I have examined the “e-QIP” form. The questions include all the standard questions one would expect on a job application (name, social security information, address and telephone numbers, education–all degrees earned, and work history), but that is just the beginning. Employees are required to go back seven years and list all residences, all education, and month, year and purpose of trip for each foreign country visited for any reason, within that time period. Not only must employees give their marital status (to the level of specificity of whether one is separated versus legally separated); they must also provide all of the following information: date and place of marriage, spouse’s social security number, spouse’s place and date of birth, and spouse’s citizenship. They must also provide name, birthdate, citizenship information, and address for each parent, step-parent, foster parent, and child. Separate references must be provided to confirm both residence information and education information, plus 3 other people’s names and contact information must be given as general references.Link (Thanks, Grant!)
While many of these questions seem overly intrusive (for example, Homeland Security knowing that I have visited Paris is irrelevant and useless information to my non-secret job of counting photons), my biggest concern is with the very end of the form. In order to complete the process–before the form can be submitted–the employee must print out 3 signature forms: “Certification That My Answers are true,” “Authorization for Release of Information,” and “Authorization for Release of Medical Information.” Instructions state that these three forms, plus a “Credit Check Release Form,” must be printed and taken with you to your “Badging Appointment.” While I have no problem with the “Certification That My Answers are true,” taken together the other two documents give the government a “blank check” to explore anything about me that it wishes. The documents fail to provide any explanation of why this information is needed, or to identify who will have access to it and for what purpose(s). I am extremely reluctant to sign these forms, but if I do not comply, I will lose access to my worksite and therefore will lose my job. Of course I see a need for security clearances to work for the FBI or the Secret Service, but to study the visible spectrum of light at Goddard? Give me a break.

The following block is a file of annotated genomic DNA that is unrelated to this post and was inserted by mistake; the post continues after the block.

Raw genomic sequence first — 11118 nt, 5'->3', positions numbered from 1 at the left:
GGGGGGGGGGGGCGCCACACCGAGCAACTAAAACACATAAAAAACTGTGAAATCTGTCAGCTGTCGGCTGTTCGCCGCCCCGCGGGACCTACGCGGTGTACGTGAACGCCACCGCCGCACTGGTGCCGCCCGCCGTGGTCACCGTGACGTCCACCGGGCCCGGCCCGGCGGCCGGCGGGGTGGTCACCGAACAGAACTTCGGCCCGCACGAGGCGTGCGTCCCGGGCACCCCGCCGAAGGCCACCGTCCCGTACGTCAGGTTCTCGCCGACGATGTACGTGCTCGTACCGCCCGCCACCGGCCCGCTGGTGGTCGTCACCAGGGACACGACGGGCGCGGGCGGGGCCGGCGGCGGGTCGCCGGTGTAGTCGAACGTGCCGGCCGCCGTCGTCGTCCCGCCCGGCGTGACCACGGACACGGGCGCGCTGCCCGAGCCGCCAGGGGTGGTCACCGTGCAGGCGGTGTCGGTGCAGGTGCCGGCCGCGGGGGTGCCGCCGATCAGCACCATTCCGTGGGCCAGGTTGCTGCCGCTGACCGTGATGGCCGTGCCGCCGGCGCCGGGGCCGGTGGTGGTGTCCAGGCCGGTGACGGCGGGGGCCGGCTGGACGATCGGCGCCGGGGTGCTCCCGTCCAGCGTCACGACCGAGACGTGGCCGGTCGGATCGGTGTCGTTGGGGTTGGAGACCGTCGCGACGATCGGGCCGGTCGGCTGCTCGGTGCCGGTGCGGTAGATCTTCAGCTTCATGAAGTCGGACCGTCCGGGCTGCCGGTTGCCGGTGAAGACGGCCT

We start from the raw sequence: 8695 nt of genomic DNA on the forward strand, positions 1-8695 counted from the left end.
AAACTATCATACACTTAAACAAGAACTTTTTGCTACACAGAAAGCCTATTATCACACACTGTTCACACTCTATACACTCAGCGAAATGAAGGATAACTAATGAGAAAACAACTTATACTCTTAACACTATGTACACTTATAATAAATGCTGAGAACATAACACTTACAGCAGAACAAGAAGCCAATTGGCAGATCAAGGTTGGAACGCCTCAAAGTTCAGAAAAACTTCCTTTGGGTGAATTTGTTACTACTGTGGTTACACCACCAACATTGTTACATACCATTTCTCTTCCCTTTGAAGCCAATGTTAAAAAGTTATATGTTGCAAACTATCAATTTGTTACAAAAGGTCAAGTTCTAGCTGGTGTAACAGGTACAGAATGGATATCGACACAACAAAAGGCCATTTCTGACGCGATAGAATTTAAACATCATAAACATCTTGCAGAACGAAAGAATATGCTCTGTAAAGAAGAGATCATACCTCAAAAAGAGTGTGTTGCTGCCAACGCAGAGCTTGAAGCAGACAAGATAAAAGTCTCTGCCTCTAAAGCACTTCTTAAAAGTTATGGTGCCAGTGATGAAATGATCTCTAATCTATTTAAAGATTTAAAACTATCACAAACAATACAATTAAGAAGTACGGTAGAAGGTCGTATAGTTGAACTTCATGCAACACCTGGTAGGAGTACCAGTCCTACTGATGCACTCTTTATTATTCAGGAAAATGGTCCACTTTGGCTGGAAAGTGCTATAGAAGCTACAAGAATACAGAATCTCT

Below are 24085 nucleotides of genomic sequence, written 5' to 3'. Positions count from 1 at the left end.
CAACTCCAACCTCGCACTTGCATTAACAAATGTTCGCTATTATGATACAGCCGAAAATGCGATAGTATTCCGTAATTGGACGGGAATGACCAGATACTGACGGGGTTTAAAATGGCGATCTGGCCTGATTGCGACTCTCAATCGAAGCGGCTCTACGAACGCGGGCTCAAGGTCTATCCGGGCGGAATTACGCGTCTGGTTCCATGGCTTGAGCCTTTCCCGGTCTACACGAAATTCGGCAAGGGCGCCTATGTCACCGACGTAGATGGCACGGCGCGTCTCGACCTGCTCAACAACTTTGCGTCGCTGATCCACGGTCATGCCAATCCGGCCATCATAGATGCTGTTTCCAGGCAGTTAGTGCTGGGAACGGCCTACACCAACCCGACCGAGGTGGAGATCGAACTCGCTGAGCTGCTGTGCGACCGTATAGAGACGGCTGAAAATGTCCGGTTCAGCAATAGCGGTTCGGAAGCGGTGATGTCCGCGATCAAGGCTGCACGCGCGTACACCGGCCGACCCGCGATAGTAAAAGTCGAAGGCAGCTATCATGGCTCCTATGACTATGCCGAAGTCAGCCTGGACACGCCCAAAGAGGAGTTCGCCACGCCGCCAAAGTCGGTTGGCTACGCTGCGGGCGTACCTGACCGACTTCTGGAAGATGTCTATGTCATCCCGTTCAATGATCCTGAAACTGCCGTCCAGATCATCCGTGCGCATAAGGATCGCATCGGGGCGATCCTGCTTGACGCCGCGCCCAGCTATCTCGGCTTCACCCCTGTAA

I write books. My latest is a YA science fiction novel called Homeland (it's the sequel to Little Brother). More books: Rapture of the Nerds (a novel, with Charlie Stross); With a Little Help (short stories); and The Great Big Beautiful Tomorrow (novella and nonfic). I speak all over the place and I tweet and tumble, too.